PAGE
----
The Medici Aesop is an illuminated masterwork of the Italian Renaissance commissioned in Florence in the late fifteenth century. While it was likely made to serve the educational purpose of teaching Greek to its reader, the splendor of the codex with its 135 narrative miniatures divulges the adamant aesthetic aspiration to create a jewel of a book fit for a prince.
Although the original substance of the book had been reduced over the centuries, the Medici Aesop currently contains a generous selection of the renowned fables attributed to Aesop—the ancient Greek enslaved fabulist said to have lived in the seventh and sixth centuries BCE and who was freed for his great wit and storytelling abilities—prefaced by a biography of the author by Maximus Planudes (d. 1310). Written in Greek, the surviving 135 fables in the book are decorated with exquisite miniatures complemented by large, decorated initials throughout.
A Repository of Fifteenth-Century Florentine Illumination
Framed in gold and painted in vivid colors, the miniatures of the Medici Aesop capture the height of Florentine illumination in the fifteenth century. Scholars have attributed the miniatures to Francesco d'Antonio del Cherico, Mariano del Buono, and the Master of the Hamilton Xenophon. The opening pages of the fables (private collection, fol. 54v and New York, fol. 1r) herald the grandeur of the following pages with a full-page miniature facing a three-sided illuminated border bearing a curious author portrait of the famed Aesop in a medallion in the lower border.
Copied from a Printed Book
The Medici Aesop was written at a time when printing was gaining precedence as a common mode of textual transmission. As such, it is interesting to note that its text was copied from a printed version of Aesop’s fables, published in Milan in 1480 and edited by Bono Accursio. The scribe was Demetrios of Crete (aka Demetrios Damilas), who worked in Florence between 1480 and 1490.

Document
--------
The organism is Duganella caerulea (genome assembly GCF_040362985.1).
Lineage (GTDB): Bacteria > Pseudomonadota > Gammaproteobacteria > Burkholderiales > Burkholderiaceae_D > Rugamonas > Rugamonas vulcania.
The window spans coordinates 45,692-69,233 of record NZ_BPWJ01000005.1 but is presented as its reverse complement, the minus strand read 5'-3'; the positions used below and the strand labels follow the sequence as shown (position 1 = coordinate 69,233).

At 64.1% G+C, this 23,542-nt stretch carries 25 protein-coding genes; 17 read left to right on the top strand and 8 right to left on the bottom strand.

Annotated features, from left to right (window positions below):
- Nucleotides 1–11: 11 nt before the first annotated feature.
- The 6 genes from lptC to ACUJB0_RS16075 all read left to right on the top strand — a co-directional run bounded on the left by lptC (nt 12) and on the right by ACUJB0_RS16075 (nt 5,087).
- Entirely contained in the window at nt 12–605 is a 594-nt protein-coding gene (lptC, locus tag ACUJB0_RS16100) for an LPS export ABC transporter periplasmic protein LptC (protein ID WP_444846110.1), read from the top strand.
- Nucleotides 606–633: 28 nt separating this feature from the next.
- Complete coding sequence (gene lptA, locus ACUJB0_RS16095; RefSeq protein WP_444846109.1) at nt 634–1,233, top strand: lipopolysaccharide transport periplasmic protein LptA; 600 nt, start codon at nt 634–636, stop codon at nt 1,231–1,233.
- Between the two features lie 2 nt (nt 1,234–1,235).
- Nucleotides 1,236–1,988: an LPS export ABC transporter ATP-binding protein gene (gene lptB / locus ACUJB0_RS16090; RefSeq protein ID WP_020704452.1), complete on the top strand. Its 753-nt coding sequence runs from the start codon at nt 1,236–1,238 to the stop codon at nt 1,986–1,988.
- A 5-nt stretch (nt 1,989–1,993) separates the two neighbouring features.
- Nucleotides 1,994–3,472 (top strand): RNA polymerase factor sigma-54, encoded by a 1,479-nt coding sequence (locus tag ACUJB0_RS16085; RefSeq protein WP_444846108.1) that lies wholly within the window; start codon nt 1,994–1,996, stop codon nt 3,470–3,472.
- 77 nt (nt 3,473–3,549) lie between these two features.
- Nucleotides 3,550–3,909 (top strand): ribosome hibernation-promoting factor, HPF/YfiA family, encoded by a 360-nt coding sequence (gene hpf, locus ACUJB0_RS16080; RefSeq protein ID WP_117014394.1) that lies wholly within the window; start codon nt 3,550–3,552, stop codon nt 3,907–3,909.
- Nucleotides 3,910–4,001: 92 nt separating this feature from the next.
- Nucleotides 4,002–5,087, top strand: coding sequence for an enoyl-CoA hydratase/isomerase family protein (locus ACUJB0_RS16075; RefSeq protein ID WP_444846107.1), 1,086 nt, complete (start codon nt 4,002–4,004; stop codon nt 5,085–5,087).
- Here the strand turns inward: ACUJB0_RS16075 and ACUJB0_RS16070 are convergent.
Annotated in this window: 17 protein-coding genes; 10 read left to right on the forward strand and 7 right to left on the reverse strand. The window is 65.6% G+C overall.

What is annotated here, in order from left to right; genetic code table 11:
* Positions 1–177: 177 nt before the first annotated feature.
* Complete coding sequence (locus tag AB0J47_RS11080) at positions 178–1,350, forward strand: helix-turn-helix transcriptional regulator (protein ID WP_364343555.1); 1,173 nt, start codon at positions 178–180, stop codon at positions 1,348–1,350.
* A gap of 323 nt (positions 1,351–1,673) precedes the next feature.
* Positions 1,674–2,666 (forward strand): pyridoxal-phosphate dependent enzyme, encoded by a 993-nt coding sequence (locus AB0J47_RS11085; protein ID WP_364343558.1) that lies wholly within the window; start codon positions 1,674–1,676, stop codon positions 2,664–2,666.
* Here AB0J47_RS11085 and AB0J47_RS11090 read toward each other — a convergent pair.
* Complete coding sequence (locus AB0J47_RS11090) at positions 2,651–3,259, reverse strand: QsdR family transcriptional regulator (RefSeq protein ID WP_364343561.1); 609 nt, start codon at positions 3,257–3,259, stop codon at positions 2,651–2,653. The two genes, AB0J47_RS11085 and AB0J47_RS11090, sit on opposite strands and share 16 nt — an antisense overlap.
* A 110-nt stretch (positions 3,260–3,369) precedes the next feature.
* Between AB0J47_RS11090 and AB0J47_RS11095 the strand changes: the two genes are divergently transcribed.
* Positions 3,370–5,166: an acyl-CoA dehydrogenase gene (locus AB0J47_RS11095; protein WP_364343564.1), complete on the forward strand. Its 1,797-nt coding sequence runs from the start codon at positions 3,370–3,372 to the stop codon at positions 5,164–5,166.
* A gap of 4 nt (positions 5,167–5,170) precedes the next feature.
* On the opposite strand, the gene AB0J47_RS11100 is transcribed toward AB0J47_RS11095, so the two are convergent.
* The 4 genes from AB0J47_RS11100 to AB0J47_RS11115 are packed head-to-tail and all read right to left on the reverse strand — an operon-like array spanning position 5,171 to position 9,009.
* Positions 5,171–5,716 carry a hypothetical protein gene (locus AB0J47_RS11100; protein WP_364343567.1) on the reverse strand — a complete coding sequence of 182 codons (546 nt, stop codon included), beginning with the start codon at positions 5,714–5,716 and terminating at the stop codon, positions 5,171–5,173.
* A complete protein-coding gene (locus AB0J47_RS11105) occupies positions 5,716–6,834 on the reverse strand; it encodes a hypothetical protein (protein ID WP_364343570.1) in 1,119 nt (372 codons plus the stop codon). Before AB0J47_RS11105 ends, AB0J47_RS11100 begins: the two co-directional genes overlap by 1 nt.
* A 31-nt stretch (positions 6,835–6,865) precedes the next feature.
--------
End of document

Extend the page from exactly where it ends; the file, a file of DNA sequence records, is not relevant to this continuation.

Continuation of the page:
A Critical Witness to Italian Humanism
Among the most prominent Florentine clientele of Demetrios was the esteemed Medici household, for whom this book was almost certainly made. Lorenzo de' Medici (1449-1492) probably commissioned it for his young son, Piero di Lorenzo de' Medici (1472-1503), who was learning Greek from Angelo Poliziano.
A Changing and Shrinking Book
The Medici Aesop went through several changes as it changed hands over the centuries: the Aesop biography was separated from the fables by 1833, only 135 fables survive from the original collection of 147, and numerous miniatures were also removed over time. The manuscript is listed in an inventory of Piero's library of 1495, and it probably remained in Medici hands well into the sixteenth century.
The biography passed through the hands of the bookselling Rosenthal family before being acquired by a private collector. After the Medici inventory of 1495, the fables can next be firmly documented in the possession of the English bibliomaniac Sir Thomas Philipps (1792-1872). It was purchased by the New York Public Library in 1946.